Nice Niche: Art sparks in the stacks

Still from Julia Oldham's video, Bramble Standoff.

It’s no secret how sad– even mad– I was when the University of Virginia Art Museum initiated its post-Jill Hartz era by demolishing the New Media Gallery in the museum’s foyer. During the Gallery’s short life, Richard Herskowitz, former Charlottesville guru of all things film, enlivened the Museum with little-seen celluloid and video wonders, ranging from Miranda July and Sadie Benning shorts to Sandra Gibson and Luis Recorder’s experimental work to Peter Whitehead’s early Rolling Stones documentaries.

Let us pause for a moment of mourning.

Okay, minute’s up and time to move on– fortunately, just a few steps away to UVA’s Fiske Kimball Fine Arts Library, where librarian Lucie Stylianopolous and studio art professor Lydia Moyer have created a new venue for new media by establishing The Niche in the Fine Arts Library. Consisting of a Mac Pro connected to a 60-inch, wall-mounted flat screen and two sets of wireless earphones, the small gallery, located just past the circulation desk, is dedicated to showing cutting-edge work by multimedia artists from around the country.

Stylianopolous planted the seed for the space when she approached Moyer last spring about displaying some of her video art in the library. “We went back and forth, and it turned into this larger project,” Moyer says, noting, “It’s sort of a work in progress.”

For the Niche’s inaugural season this spring semester, Moyer has programmed a series of video shorts by seven artists. “I concentrated on female artists whose work involved performances,” she explains.

Through February 14, Julia Oldham’s Bramble Standoff shows in a continuous loop during library hours. This fascinating and humorous composition cuts between two human figures (both played by Oldham) mimicking insect movements in a choreographed call-and-response dance in a wooded area. Oldham brilliantly manipulates frame speed in synch with a buzzing, whirring, and sproing-filled soundtrack reminiscent of cartoons. The entire piece runs less than 30 seconds.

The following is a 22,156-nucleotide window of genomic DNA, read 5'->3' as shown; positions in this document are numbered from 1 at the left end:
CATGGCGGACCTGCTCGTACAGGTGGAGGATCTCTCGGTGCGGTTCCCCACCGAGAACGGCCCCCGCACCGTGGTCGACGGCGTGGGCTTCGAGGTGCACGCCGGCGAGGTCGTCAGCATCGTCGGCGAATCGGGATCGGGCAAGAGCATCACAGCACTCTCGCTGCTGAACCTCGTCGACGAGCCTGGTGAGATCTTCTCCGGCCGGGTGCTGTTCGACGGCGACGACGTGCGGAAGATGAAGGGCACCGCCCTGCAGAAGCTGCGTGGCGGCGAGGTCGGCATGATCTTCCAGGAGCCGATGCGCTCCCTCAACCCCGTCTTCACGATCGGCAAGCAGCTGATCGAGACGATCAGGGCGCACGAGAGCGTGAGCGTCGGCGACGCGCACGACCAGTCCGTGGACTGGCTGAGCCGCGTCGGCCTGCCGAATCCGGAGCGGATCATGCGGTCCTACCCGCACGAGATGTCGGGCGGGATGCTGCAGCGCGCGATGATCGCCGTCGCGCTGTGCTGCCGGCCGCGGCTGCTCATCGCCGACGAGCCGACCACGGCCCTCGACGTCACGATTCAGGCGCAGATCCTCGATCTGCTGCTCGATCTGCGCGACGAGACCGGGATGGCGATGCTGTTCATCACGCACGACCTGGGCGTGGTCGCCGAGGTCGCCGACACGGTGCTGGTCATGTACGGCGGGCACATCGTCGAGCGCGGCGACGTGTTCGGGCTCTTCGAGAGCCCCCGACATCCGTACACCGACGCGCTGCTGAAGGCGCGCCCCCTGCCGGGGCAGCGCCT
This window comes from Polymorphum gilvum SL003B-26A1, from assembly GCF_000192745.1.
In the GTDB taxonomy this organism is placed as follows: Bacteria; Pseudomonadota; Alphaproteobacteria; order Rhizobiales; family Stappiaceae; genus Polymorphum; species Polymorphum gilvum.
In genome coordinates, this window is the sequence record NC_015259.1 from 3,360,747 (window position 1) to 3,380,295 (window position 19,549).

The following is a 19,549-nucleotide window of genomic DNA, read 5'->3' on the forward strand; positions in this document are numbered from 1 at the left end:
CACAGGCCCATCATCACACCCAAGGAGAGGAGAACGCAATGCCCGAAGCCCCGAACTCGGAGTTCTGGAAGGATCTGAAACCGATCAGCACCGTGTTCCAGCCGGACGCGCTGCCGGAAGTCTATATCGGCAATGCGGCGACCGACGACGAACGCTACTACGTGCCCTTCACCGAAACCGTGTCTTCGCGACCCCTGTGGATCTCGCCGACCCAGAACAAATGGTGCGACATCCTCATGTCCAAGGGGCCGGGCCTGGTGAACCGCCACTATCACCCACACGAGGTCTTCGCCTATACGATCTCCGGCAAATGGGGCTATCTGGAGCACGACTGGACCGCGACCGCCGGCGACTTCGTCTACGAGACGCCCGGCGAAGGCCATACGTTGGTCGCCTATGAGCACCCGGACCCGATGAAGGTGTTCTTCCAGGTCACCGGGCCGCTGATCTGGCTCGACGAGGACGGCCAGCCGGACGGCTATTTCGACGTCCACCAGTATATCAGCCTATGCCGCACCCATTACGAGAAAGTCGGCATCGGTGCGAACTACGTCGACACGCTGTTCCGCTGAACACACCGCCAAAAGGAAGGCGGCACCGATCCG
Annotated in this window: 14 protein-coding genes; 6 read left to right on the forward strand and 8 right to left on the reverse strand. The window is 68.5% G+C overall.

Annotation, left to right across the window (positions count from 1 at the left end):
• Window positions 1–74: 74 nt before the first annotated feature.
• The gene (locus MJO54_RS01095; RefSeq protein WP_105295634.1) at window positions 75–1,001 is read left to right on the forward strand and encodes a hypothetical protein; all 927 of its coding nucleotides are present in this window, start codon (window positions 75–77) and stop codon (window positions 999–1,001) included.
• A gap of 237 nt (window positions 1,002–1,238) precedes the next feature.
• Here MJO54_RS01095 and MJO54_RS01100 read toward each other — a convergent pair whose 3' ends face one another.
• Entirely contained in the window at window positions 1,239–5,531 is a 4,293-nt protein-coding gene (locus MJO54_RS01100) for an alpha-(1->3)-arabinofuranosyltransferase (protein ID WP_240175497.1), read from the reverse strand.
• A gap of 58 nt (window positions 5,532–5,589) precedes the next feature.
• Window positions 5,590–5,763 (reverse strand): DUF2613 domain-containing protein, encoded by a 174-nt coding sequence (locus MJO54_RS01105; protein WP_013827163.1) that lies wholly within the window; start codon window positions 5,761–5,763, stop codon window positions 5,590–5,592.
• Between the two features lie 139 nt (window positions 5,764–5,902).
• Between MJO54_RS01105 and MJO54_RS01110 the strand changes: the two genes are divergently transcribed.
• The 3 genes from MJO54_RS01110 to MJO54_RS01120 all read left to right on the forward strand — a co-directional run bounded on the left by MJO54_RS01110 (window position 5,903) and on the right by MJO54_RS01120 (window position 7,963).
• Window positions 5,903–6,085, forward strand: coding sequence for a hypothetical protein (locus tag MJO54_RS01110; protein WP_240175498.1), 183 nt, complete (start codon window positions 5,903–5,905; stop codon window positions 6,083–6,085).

Looking to the future, Moyer is excited about the potential for the Niche both in terms of presentation and programming. Comfier chairs are due to arrive in March, and she plans to adjust the lighting to create an environment more conducive to viewing. She also hopes other departments–such as architecture, theater, or computer music–will get involved with curating the space. She points out the Niche is already equipped with a “sweet’ wireless keyboard and mouse to enable interactive exhibitions.

“It’s exciting,” Moyer says. “It’s fun to bring the work that you like.” Amen, sister.

The Niche at the Fine Arts Library is open to the public during regular library hours. The Fiske Kimball Fine Arts Library is located on Bayly Drive across from the UVA Architecture School. For a complete roster of artists slated for the Niche, along with information about their work, links to their websites, and news about upcoming programs, visit


Congratulations to Lydia Moyer and Lucie Stylianopolous for this innovative space and to Laura Parsons for spreading the news.

And Congratulations to the UVA Arts Council who generously funded the project.


my father AND mother are now the GURUS of the entire northwest

and who exactly are you


Um, Sophie, I don't think anybody said or even implied anything against your parents (I'm a big fan and friend of both of them, in fact). But they're now conquering their new frontiers, and I think we're all just glad there's still a spot for experimental film at UVA.

you call the little mermaid experimental?